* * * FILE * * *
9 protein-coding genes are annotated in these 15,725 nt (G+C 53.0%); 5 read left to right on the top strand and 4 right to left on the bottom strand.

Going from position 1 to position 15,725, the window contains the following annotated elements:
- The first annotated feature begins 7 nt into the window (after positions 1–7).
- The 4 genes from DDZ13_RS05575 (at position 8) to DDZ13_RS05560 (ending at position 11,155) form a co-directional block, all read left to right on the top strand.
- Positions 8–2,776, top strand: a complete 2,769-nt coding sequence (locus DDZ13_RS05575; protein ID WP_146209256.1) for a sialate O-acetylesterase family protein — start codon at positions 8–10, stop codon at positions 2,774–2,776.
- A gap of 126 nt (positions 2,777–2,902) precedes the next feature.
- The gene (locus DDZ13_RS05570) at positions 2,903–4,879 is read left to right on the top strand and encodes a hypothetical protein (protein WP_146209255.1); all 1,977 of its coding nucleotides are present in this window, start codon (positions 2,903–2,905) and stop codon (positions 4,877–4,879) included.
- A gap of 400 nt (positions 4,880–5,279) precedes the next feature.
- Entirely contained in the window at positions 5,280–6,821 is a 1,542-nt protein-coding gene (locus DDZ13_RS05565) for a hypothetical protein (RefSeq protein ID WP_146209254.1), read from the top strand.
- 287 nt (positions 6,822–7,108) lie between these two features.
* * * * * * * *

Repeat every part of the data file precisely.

9 protein-coding genes are annotated in these 15,725 nt (G+C 53.0%); 5 read left to right on the top strand and 4 right to left on the bottom strand.

Going from position 1 to position 15,725, the window contains the following annotated elements:
- The first annotated feature begins 7 nt into the window (after positions 1–7).
- The 4 genes from DDZ13_RS05575 (at position 8) to DDZ13_RS05560 (ending at position 11,155) form a co-directional block, all read left to right on the top strand.
- Positions 8–2,776, top strand: a complete 2,769-nt coding sequence (locus DDZ13_RS05575; protein ID WP_146209256.1) for a sialate O-acetylesterase family protein — start codon at positions 8–10, stop codon at positions 2,774–2,776.
- A gap of 126 nt (positions 2,777–2,902) precedes the next feature.
- The gene (locus DDZ13_RS05570) at positions 2,903–4,879 is read left to right on the top strand and encodes a hypothetical protein (protein WP_146209255.1); all 1,977 of its coding nucleotides are present in this window, start codon (positions 2,903–2,905) and stop codon (positions 4,877–4,879) included.
- A gap of 400 nt (positions 4,880–5,279) precedes the next feature.
- Entirely contained in the window at positions 5,280–6,821 is a 1,542-nt protein-coding gene (locus DDZ13_RS05565) for a hypothetical protein (RefSeq protein ID WP_146209254.1), read from the top strand.
- 287 nt (positions 6,822–7,108) lie between these two features.